Participant contributions are always 100% vested. Company matching contributions vest in 20% increments beginning after participating in the plan for 4 years and become fully vested after participating in the plan for 8 years, or earlier upon the participant’s death, normal retirement (defined as termination of employment after age 60, or after age 55 with ten years of service with the Company), disability, or in the event of a change in control if the successor company terminates the plan or if the participant’s employment is terminated without cause or if the participant resigns for good reason within 24 months of the change in control. Vested plan benefits are payable in accordance with the participant’s deferral election, either in a lump sum on a specified future date, in a lump sum upon the participant’s death, or in a number of equal annual installments (between 5 and 20) upon the participant’s termination of employment or disability. The Company has purchased corporate-owned life insurance policies for certain participants in the Program to fund the future payments related to the deferred compensation liability.

Potential Payments Upon Termination or Change in Control

The Company has entered into employment agreements with each of the Named Executive Officers, and also maintains certain other plans and arrangements in which the Named Executive Officers participate, that provide benefits to the Named Executive Officers in the event of a termination of employment under certain circumstances. The following table summarizes the value of payments and benefits that each of the Named Executive Officers (other than Mr. Smith) would be entitled to receive assuming that a termination of employment occurred on April 2, 2010, under the circumstances shown (Mr. Smith’s employment with the Company terminated effective February 2, 2010, and the payments and benefits paid to Mr. Smith in connection with his termination are summarized in “Departure of Former Chairman and Chief Executive Officer”). The amounts shown in the table exclude distributions under the 401(k) retirement plan and other benefits that are generally available to all of the Company’s salaried employees.

 

30


Reason for Termination:

  G. Corless   D. Bronson   J. Sasen, Sr.   B. Hilton   K. English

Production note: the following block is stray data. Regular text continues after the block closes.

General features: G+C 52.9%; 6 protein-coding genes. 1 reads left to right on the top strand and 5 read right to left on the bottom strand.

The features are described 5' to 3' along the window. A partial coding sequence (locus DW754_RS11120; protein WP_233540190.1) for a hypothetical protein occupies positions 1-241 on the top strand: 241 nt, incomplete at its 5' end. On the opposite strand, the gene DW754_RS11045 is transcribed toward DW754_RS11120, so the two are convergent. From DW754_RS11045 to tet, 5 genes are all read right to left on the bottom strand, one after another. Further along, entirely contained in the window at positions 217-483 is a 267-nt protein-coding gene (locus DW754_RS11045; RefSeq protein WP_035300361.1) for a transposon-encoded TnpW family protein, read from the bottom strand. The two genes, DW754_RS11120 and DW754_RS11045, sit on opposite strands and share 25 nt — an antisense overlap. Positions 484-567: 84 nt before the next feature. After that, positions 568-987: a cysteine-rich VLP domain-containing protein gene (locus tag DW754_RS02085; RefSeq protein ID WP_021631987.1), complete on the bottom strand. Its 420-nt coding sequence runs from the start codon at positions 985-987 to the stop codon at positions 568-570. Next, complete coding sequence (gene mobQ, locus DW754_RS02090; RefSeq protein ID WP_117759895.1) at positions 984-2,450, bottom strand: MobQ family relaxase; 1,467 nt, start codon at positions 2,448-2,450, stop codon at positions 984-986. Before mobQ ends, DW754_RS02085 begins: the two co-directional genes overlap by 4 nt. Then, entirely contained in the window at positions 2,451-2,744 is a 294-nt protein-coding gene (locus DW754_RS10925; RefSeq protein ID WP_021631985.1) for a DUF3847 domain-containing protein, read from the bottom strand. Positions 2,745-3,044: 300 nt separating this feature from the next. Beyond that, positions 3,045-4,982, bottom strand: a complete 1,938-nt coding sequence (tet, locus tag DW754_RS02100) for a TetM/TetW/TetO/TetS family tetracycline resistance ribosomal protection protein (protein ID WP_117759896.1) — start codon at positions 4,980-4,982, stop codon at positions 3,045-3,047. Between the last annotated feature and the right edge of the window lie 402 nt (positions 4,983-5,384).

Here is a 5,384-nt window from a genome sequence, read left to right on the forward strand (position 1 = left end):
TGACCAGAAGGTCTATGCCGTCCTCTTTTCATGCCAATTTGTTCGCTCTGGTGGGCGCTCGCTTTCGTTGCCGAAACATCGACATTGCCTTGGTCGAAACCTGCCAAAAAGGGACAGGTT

By Executive for Good Reason; By Company Without Cause

         

Cash Severance(1)

  $ 1,080,000   $ 558,000   $ 333,000   $ 280,000   $ 304,500

Health & Welfare Continuation(2)

    3,697     3,697     3,697     3,697     2,772

Outplacement Services(3)

    30,000     30,000     30,000     15,000     15,000

Payout of Deferred Compensation(4)

    2,292,951     1,600,398     3,910,855     699,575     1,028,054
                             

Total Estimated Value of Payments and Benefits

  $ 3,406,648   $ 2,192,095   $ 4,277,552   $ 998,272   $ 1,350,326
                             

Death, Disability or Retirement

         

Death Benefit(5)

  $ —     $ —     $ 55,500   $ 35,000   $ —  

Value of Accelerated Equity Awards(6)

    4,076,718     3,824,468     2,622,481     2,649,018     2,649,018

Payout of Deferred Compensation(4)

    2,292,951     1,600,398     3,910,855     699,575     1,028,054
                             

Total Estimated Value of Payments and Benefits

  $ 6,369,669   $ 5,424,866   $ 6,588,836   $ 3,383,593   $ 3,677,072
                             

By Company for Cause; By Executive without Good Reason (Voluntary)

         

Cash Severance(7)

  $ —     $ —     $ 27,370   $ 23,014   $ —  

Health & Welfare Continuation(8)

    —       —       308     308     —  

Payout of Deferred Compensation(4)

    2,292,951     1,600,398     3,910,855     699,575     1,028,054
                             

Total Estimated Value of Payments and Benefits

  $ 2,292,951   $ 1,600,398   $ 3,938,533   $ 722,897   $ 1,028,054
                             

Termination Following or in Connection with a Change of Control

         

Pro Rata Bonus(9)

  $ 572,500   $ 396,000   $ 366,300   $ 252,000   $ 252,000

Cash Severance(1)

    2,160,000     1,116,000     666,000     560,000     609,000

Health & Welfare Continuation(2)

    7,393     7,393     7,393     7,393     5,545

Value of Accelerated Equity Awards(6)

    4,076,718     3,824,468     2,622,481     2,649,018     2,649,018

Outplacement Services(3)

    30,000     30,000     30,000     15,000     15,000

Payout of Deferred Compensation(4)

    2,292,951     1,600,398     3,910,855     699,575     1,028,054

Estimated 280G Gross-Up Payment(10)

    2,324,984     1,308,643     —       869,644     916,018
                             

Total Estimated Value of Payments and Benefits

  $ 11,464,546   $ 8,282,902   $ 7,603,029   $ 5,052,630   $ 5,474,635
                             

 

(1)